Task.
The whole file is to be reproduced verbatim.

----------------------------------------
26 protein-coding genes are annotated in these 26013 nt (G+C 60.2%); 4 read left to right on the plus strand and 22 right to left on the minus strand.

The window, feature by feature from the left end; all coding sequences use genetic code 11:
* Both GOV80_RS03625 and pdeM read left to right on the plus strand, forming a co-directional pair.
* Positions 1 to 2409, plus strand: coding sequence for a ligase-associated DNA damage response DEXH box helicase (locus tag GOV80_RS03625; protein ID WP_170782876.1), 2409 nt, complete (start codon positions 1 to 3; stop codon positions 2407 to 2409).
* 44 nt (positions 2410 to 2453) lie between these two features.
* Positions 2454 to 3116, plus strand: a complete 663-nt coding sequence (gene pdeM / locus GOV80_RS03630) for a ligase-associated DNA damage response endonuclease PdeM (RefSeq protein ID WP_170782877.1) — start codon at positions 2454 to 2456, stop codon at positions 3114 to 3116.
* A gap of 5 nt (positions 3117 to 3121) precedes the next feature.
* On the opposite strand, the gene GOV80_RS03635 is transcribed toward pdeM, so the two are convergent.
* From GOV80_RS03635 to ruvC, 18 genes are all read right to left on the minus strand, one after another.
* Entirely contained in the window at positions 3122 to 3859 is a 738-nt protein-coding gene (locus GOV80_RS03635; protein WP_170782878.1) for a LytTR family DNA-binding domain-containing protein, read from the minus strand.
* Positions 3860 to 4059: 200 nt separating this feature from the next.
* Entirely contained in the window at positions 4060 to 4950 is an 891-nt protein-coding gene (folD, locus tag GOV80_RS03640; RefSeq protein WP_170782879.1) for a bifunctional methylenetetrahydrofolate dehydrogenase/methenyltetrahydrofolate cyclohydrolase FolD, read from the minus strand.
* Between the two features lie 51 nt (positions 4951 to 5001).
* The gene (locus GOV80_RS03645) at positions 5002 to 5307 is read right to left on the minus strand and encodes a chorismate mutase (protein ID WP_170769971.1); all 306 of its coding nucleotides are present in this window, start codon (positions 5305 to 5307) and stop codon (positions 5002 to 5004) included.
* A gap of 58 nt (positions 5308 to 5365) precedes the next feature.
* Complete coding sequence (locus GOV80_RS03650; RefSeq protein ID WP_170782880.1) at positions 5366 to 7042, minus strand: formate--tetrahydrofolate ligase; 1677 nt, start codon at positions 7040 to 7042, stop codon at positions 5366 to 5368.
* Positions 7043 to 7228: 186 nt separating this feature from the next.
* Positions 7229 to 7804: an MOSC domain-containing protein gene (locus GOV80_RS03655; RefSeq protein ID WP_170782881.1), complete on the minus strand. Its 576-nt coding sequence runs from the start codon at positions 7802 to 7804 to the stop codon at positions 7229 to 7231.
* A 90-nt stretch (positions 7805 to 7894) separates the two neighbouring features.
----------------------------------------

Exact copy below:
26 protein-coding genes are annotated in these 26013 nt (G+C 60.2%); 4 read left to right on the plus strand and 22 right to left on the minus strand.

The window, feature by feature from the left end; all coding sequences use genetic code 11:
* Both GOV80_RS03625 and pdeM read left to right on the plus strand, forming a co-directional pair.
* Positions 1 to 2409, plus strand: coding sequence for a ligase-associated DNA damage response DEXH box helicase (locus tag GOV80_RS03625; protein ID WP_170782876.1), 2409 nt, complete (start codon positions 1 to 3; stop codon positions 2407 to 2409).
* 44 nt (positions 2410 to 2453) lie between these two features.
* Positions 2454 to 3116, plus strand: a complete 663-nt coding sequence (gene pdeM / locus GOV80_RS03630) for a ligase-associated DNA damage response endonuclease PdeM (RefSeq protein ID WP_170782877.1) — start codon at positions 2454 to 2456, stop codon at positions 3114 to 3116.
* A gap of 5 nt (positions 3117 to 3121) precedes the next feature.
* On the opposite strand, the gene GOV80_RS03635 is transcribed toward pdeM, so the two are convergent.
* From GOV80_RS03635 to ruvC, 18 genes are all read right to left on the minus strand, one after another.
* Entirely contained in the window at positions 3122 to 3859 is a 738-nt protein-coding gene (locus GOV80_RS03635; protein WP_170782878.1) for a LytTR family DNA-binding domain-containing protein, read from the minus strand.
* Positions 3860 to 4059: 200 nt separating this feature from the next.
* Entirely contained in the window at positions 4060 to 4950 is an 891-nt protein-coding gene (folD, locus tag GOV80_RS03640; RefSeq protein WP_170782879.1) for a bifunctional methylenetetrahydrofolate dehydrogenase/methenyltetrahydrofolate cyclohydrolase FolD, read from the minus strand.
* Between the two features lie 51 nt (positions 4951 to 5001).
* The gene (locus GOV80_RS03645) at positions 5002 to 5307 is read right to left on the minus strand and encodes a chorismate mutase (protein ID WP_170769971.1); all 306 of its coding nucleotides are present in this window, start codon (positions 5305 to 5307) and stop codon (positions 5002 to 5004) included.
* A gap of 58 nt (positions 5308 to 5365) precedes the next feature.
* Complete coding sequence (locus GOV80_RS03650; RefSeq protein ID WP_170782880.1) at positions 5366 to 7042, minus strand: formate--tetrahydrofolate ligase; 1677 nt, start codon at positions 7040 to 7042, stop codon at positions 5366 to 5368.
* Positions 7043 to 7228: 186 nt separating this feature from the next.
* Positions 7229 to 7804: an MOSC domain-containing protein gene (locus GOV80_RS03655; RefSeq protein ID WP_170782881.1), complete on the minus strand. Its 576-nt coding sequence runs from the start codon at positions 7802 to 7804 to the stop codon at positions 7229 to 7231.
* A 90-nt stretch (positions 7805 to 7894) separates the two neighbouring features.